What Is Bronze?

Take a moment to think about cake. There is no product in the natural world called “cake” – we don’t pick cake from trees, nor do we find cakes roaming wild across the prairie. Instead, we mix a few ingredients together to create something that we think is tastier than its component parts – and those ingredients can be customized to make a great variety of cakes. If you want it sweeter, you add a little sugar. If you want it richer, you add chocolate. There’s a generally-accepted list of ingredients to make a basic cake, but each baker has his or her own preferred proportions and additions.

Now that we’ve made you sufficiently hungry, why are we talking about cake? Because cake is a lot like bronze. No, bronze can’t be eaten. Bronze is an alloy, which is a metal made by combining two or more metallic elements. The primary ‘ingredients’ of bronze are copper and tin, but just like those delicious cakes, you can play around with proportions and additions. Bronze primarily consists of copper with around 12-24% tin depending on the use, and might also include aluminum, manganese, nickel, or zinc (or even non-metals like phosphorus and silicon). Each variation imparts unique qualities to the resulting bronze.

An introduction to bronze history: The Bronze Age

Mixing metals isn’t an invention of the industrial age. These techniques span millennia. In fact, bronze was the most common metal in widespread use between circa 3200 and 600 BC, an archeological period referred to as the Bronze Age. Benefiting from the increased hardness and durability, people used bronze to create tools, weapons, armor, building materials, jewelry, and art. Bronze conveyed power, social status, and wealth. Initially, bronze was a combination of copper and arsenic, but (thankfully) the toxic arsenic was replaced by tin. Brass (another alloy) is a combination or copper and zinc.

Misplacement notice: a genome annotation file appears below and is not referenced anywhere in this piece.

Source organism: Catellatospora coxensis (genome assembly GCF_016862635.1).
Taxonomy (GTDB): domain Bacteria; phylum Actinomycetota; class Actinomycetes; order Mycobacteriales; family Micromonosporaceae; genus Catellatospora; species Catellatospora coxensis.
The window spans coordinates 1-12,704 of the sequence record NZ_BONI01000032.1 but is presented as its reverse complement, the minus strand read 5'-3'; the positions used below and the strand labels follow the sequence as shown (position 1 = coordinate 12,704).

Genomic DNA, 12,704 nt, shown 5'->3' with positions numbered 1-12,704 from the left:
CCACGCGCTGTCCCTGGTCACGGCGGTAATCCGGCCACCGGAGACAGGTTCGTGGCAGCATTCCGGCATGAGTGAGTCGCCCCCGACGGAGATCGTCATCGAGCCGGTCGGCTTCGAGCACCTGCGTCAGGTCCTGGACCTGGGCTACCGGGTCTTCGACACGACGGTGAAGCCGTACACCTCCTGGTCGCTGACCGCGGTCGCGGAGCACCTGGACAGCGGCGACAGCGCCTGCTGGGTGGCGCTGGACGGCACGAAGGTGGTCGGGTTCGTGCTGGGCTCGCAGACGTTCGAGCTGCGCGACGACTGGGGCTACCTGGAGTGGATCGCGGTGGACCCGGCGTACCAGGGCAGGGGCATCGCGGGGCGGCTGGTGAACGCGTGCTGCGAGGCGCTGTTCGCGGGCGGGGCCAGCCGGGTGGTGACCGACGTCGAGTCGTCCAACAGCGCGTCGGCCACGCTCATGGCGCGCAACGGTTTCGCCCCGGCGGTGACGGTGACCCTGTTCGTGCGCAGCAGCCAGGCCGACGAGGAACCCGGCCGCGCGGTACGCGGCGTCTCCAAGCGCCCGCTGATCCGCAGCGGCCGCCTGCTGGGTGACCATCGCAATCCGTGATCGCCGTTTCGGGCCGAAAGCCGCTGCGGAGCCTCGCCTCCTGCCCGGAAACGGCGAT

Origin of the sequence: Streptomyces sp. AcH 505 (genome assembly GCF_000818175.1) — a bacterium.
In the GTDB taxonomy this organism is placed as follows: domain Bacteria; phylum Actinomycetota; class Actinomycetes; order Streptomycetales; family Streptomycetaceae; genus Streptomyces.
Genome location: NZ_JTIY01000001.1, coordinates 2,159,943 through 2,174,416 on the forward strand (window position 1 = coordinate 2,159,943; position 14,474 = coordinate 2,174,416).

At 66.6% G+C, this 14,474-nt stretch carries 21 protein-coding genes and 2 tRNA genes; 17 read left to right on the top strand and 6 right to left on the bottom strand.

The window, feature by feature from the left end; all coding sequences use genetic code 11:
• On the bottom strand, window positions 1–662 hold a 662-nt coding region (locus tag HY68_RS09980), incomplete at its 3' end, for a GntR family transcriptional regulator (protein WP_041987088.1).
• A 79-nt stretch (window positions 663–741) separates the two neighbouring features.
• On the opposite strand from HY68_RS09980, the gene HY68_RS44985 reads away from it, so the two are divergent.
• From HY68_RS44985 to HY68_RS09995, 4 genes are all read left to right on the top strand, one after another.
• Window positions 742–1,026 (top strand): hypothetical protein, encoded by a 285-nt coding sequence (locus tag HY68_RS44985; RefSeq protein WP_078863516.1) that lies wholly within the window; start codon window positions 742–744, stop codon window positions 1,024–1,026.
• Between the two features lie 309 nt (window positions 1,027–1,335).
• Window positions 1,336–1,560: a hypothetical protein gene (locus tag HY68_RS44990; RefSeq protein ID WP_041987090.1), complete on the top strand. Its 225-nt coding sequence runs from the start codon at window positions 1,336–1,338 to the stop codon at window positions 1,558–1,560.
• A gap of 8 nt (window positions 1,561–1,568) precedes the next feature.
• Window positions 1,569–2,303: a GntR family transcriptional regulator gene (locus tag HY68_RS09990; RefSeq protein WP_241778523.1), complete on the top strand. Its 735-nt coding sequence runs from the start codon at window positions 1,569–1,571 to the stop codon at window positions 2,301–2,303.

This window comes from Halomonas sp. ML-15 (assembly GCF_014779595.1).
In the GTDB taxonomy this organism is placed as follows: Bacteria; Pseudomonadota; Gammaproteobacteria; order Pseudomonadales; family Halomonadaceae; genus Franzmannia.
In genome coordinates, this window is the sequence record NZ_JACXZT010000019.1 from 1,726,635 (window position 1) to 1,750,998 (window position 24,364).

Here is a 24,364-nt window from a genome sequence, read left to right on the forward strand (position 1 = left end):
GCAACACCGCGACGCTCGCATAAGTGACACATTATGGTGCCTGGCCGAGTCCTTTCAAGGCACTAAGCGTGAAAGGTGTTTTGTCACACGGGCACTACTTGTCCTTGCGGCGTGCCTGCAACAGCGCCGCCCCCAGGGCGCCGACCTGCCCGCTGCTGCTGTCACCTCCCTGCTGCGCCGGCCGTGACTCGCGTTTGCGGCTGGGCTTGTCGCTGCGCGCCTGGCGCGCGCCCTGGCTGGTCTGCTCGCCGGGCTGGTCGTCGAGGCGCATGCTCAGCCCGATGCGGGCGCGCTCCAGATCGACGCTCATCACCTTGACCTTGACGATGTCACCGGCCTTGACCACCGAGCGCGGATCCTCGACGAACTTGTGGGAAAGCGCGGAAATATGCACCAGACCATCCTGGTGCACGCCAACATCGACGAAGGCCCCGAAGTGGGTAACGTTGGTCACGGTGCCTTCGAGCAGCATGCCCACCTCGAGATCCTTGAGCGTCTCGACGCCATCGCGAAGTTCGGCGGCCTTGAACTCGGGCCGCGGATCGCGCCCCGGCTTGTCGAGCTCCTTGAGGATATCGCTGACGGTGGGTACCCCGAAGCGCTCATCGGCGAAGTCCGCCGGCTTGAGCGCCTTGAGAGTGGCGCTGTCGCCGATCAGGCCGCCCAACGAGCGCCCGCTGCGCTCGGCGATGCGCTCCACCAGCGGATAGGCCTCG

Bell metal, a special kind of bronze

Bronze created with the intention of casting bells is aptly called bell metal. While still an alloy of copper and tin, it generally has higher proportions of tin than the bronze cast for other uses, like statuary. These proportions have been experimented with for more than 3,000 years, but the generally-recognized best composition is 80% copper to 20% tin for a bronze of expansive resonance and appealing sound. This 4:1 ratio comes together in a crystal lattice arrangement of atoms within the alloy, creating a harmonious damping capacity (the bronze’s ability to absorb energy) and sound velocity, which is what makes the toll of a bell (and related idiophones, like cymbals) ripple across a neighborhood.

Just like our cakes example above, different founders have different bell metal recipes to cast their own high-quality bells. Generally, increasing the amount of tin in the alloy increases the decay time of the bell strike, or the length of time a person on the ground can hear the bell ring. Percentages of tin content can vary from 20% to 26%. It is interesting to note that both copper and tin on their own are relatively soft metals that would deform quite easily on striking. However, when combined in an alloy, a bell with greater strength and elasticity can be created. This is crucial for increasing vibrations (resonance) and reducing cracks when the bell is forcefully struck. Over time, the alloy will slowly develop a rich and protective patina called verdigris that makes the bell more resistant to weathering and harmful oxidation.

Bronze patina on tower bells

Image: Swinging bronze bells with a deep verdigris patina hang within a belfry.

Throughout history and continuing today, foundries will melt down and reuse remnants or pieces from old bells in new castings for more economic bell making, as both copper and tin can be rather costly. This practice is also a way of continuing the legacy of bells that have come before. For instance, if a bell is broken or damaged, it can be “preserved” by being integrated into the new bell.

Some foundries with bigger purses add silver or gold into the bronze alloy, particularly those following the Russian bellmaking tradition. For instance, over 1,157 lbs. of silver and 159 lbs. of gold are infused within the great Tsar Bell in Moscow. Silver and gold are said to impart a distinctive sonority to a bell, but it likely comes from a more indulgent practice. A few historic texts record that parishioners, seeking to win favor, would toss silver and gold coins into the furnace as bells were being cast. 

What other materials can be used to make a bell?

Bells aren’t always cast in bronze. Historic church and tower bells were sometimes cast from brass, iron, or steel, which were more economical to manufacture than bronze. Decorative bells can be made from any number of materials at hand, including glass, horn, wood, clay, copper, or precious metals.